Prototype DAN HSLP-48: A powerful sub 50mm heatsink

chyll2

Master of Cramming
Jun 27, 2018
431
362
Don't want to come off as rude. Didn't mean it that way.

I dont have a bias against full copper. I don't even care about the physics of it but right now if I have to spend money on low profile cooler. I will pick the aluminum c7 since the price jump is not worth it
 

dondan

SFF Guru
Original poster
DAN Cases
Feb 23, 2015
1,541
6,124
So copper is better for cpu heatsinks?My C7 Cu still performs worse than my C7 Al somehow.

The reason for this is quality variation. If you buy 10 times C7 there will be some samples that are better then other. The reason for this is soldering quality and heatpipe performance variation. The variation for heatpipes is ~ 8% for each. So maybe you have a bad copper sample but a good aluminum sample.

I found out about this problem while testing heatsinks. This is also the reason why in some reviews the L9i is better and in other the C7 is better. You will have this on every heatsink. But to be fair the difference on copper vs. alu on heatsink is tiny. Depending on heatsink size also only ~8%. So in most cases you will only compensate quality variation on the heatsinks. So a copper version can work like a perfect manufactured aluminum version.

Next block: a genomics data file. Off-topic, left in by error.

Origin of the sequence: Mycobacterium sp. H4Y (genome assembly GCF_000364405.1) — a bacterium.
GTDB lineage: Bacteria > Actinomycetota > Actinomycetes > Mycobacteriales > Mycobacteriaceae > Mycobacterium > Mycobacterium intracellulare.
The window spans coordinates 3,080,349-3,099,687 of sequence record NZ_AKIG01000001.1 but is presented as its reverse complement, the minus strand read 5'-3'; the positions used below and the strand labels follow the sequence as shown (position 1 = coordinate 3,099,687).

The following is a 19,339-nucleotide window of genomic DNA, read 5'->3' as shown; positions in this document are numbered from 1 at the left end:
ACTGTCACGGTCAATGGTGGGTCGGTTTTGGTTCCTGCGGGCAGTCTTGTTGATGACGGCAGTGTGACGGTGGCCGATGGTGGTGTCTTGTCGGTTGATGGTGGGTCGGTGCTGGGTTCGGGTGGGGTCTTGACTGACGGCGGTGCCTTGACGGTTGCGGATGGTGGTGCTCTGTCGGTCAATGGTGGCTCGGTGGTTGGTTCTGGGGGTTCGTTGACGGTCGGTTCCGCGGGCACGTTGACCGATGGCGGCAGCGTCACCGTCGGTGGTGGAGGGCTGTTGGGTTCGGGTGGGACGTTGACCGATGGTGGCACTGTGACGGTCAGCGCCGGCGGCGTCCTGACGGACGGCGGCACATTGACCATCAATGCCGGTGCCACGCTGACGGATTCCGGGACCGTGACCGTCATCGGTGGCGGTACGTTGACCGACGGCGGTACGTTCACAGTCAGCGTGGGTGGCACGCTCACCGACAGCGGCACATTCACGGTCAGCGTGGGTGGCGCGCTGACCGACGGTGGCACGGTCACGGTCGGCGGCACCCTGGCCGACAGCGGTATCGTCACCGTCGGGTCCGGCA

Conclusion: A review will be only good if they preselct 10 samples of every heatsink a test with the avarage value.




Btw here are some results of the Black Ridge made on an erlay sample I god month ago from EKL:

L9i @ 2400rpm = 63°C
Black Ridge (default 92mm fan) @ 2400rpm =61°C
Black Ridge + A12x15 (120mm fan under fin package) @1800rpm = 52°C
Black Ridge + A12x15 (120mm fan above fin package) @1800rpm = 50°C
 

readeh

Trash Compacter
Oct 25, 2018
44
20
Btw here are some results of the Black Ridge made on an erlay sample I god month ago from EKL:

L9i @ 2400rpm = 63°C
Black Ridge (default 92mm fan) @ 2400rpm =61°C